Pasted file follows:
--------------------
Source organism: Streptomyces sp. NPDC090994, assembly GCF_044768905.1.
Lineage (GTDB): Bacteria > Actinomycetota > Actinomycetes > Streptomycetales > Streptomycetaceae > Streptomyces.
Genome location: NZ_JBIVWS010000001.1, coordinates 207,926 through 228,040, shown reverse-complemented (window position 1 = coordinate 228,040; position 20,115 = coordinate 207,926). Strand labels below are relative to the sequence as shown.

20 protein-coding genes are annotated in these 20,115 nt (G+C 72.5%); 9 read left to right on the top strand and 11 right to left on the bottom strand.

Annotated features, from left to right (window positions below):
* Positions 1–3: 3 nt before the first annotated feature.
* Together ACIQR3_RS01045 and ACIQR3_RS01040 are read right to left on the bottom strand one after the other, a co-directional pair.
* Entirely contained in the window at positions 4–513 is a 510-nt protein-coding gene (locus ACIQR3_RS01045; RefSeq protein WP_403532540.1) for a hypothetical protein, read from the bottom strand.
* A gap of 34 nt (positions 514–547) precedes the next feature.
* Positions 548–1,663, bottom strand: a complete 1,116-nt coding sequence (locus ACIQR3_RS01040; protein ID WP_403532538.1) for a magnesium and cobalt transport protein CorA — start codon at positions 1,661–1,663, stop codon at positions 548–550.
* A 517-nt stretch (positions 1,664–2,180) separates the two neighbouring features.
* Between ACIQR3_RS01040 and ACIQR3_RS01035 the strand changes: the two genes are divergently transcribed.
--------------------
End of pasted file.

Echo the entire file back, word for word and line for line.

Source organism: Streptomyces sp. NPDC090994, assembly GCF_044768905.1.
Lineage (GTDB): Bacteria > Actinomycetota > Actinomycetes > Streptomycetales > Streptomycetaceae > Streptomyces.
Genome location: NZ_JBIVWS010000001.1, coordinates 207,926 through 228,040, shown reverse-complemented (window position 1 = coordinate 228,040; position 20,115 = coordinate 207,926). Strand labels below are relative to the sequence as shown.

20 protein-coding genes are annotated in these 20,115 nt (G+C 72.5%); 9 read left to right on the top strand and 11 right to left on the bottom strand.

Annotated features, from left to right (window positions below):
* Positions 1–3: 3 nt before the first annotated feature.
* Together ACIQR3_RS01045 and ACIQR3_RS01040 are read right to left on the bottom strand one after the other, a co-directional pair.
* Entirely contained in the window at positions 4–513 is a 510-nt protein-coding gene (locus ACIQR3_RS01045; RefSeq protein WP_403532540.1) for a hypothetical protein, read from the bottom strand.
* A gap of 34 nt (positions 514–547) precedes the next feature.
* Positions 548–1,663, bottom strand: a complete 1,116-nt coding sequence (locus ACIQR3_RS01040; protein ID WP_403532538.1) for a magnesium and cobalt transport protein CorA — start codon at positions 1,661–1,663, stop codon at positions 548–550.
* A 517-nt stretch (positions 1,664–2,180) separates the two neighbouring features.
* Between ACIQR3_RS01040 and ACIQR3_RS01035 the strand changes: the two genes are divergently transcribed.